Topics CAV Judgment IImpact article New Paper publication Wan Bao publication Parties The Plaintiffs' Complaints"Cult" : The meaning Defences Justification History Witnesses"The only true church"Salvation and baptism Other allegations Discipleship Recruitment A week in life...
Isolation Communal living Leaving the church Sub-conclusion The law: notional jury Conclusion on justification defence The fair comment defence Back to the fair comment defence The pictorial representations The New paper and Wan Bao The New Paper front page Paradox - apparent or real?
She also could not understand why the group was trying to reach out to existing Christians to get them to repent and be rebaptised.
Both spoke of the emotional difficulty they experienced on leaving the group. In the middle of the article is interposed a section, in a box, headed "Why People Join Cults" and the author analyses how cult groups satisfy certain basic needs of people. At the end of the article, there is a note saying: "Attempts to interview the leaders of both the AOG and CCC were not successful. The Impact article was picked up by two newspapers, the New Paper and the Wan Bao. On 23 November 1991, the New Paper, which is an afternoon English tabloid, carried on its front page in 2-inch bold type the loud headline "2 CULTS EXPOSED".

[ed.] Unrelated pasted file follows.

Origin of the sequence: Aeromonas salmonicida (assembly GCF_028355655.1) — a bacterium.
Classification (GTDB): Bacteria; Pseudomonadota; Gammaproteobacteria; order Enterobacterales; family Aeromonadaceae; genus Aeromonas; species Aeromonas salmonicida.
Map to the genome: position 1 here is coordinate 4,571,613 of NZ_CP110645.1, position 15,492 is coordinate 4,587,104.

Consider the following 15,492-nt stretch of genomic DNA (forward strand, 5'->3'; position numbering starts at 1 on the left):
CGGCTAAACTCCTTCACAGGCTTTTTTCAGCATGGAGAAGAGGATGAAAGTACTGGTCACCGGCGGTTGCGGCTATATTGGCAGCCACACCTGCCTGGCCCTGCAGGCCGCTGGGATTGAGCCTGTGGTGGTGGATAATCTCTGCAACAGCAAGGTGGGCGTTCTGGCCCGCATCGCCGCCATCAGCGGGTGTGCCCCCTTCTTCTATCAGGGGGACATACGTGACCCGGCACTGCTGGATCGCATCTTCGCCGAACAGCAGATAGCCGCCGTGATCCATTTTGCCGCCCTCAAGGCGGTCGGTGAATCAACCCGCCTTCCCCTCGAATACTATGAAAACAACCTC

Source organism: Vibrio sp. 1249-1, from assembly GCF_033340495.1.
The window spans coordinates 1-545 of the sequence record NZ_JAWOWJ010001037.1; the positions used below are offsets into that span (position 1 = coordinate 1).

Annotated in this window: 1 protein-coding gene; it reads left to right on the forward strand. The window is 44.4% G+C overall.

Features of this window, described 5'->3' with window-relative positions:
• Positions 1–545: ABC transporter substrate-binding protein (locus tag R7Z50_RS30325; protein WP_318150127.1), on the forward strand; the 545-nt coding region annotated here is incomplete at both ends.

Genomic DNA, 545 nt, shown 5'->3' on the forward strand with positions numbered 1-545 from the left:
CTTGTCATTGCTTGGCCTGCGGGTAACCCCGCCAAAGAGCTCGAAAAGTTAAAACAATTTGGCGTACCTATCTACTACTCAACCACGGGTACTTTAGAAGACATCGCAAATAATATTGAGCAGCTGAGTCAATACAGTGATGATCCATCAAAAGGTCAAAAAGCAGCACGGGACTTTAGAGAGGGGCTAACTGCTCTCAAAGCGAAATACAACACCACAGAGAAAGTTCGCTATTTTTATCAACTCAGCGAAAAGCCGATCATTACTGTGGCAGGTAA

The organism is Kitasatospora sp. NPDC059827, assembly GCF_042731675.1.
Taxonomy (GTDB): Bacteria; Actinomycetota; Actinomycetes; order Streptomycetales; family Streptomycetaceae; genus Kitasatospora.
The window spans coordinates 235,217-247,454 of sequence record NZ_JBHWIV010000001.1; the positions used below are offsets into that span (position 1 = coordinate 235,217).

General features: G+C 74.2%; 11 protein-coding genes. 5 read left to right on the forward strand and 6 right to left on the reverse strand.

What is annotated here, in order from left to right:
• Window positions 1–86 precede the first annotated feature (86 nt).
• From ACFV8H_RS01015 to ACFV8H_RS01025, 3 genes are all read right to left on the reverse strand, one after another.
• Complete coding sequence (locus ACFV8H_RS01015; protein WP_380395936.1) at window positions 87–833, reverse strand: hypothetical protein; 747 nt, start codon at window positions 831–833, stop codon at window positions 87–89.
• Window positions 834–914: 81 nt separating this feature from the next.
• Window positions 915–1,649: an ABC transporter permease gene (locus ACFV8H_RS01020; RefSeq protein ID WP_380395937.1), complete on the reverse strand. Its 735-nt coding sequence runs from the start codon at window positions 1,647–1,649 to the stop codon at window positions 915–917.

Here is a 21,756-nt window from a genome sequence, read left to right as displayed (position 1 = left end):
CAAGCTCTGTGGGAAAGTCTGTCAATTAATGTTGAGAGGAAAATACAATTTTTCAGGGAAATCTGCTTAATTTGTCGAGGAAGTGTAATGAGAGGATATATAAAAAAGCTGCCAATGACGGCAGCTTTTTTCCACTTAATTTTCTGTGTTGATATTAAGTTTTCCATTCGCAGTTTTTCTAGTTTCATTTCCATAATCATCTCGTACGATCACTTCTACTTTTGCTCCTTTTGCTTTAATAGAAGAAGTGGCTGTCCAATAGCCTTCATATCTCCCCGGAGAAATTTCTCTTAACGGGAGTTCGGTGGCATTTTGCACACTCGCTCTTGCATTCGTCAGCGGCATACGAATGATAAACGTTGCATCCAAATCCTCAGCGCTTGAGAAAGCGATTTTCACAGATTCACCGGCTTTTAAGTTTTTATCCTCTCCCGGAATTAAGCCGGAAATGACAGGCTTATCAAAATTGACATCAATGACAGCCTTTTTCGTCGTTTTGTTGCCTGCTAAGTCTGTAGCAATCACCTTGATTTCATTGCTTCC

The following are some of the statements in this part of the article. Other churches are not true congregations until they are "reconstructed" 5. The group teaches baptismal regeneration and practices rebaptism.
Only those baptised by the group are truly baptised. The movement has a pyramid-type organisation, and expects total commitment to the leadership. The disciple has to report to the discipler exactly how he spent his time and who he was with. The article continues with extracts of interviews with two persons who had left the group.
The second article is headed "AOG & CCC They're Not What You Think." In this article, two hooded figures are shown facing a young lady, against a background of an MRT station.
But they were never able to reconcile what the group taught them with what they had been taught previously, such as in the area of baptism.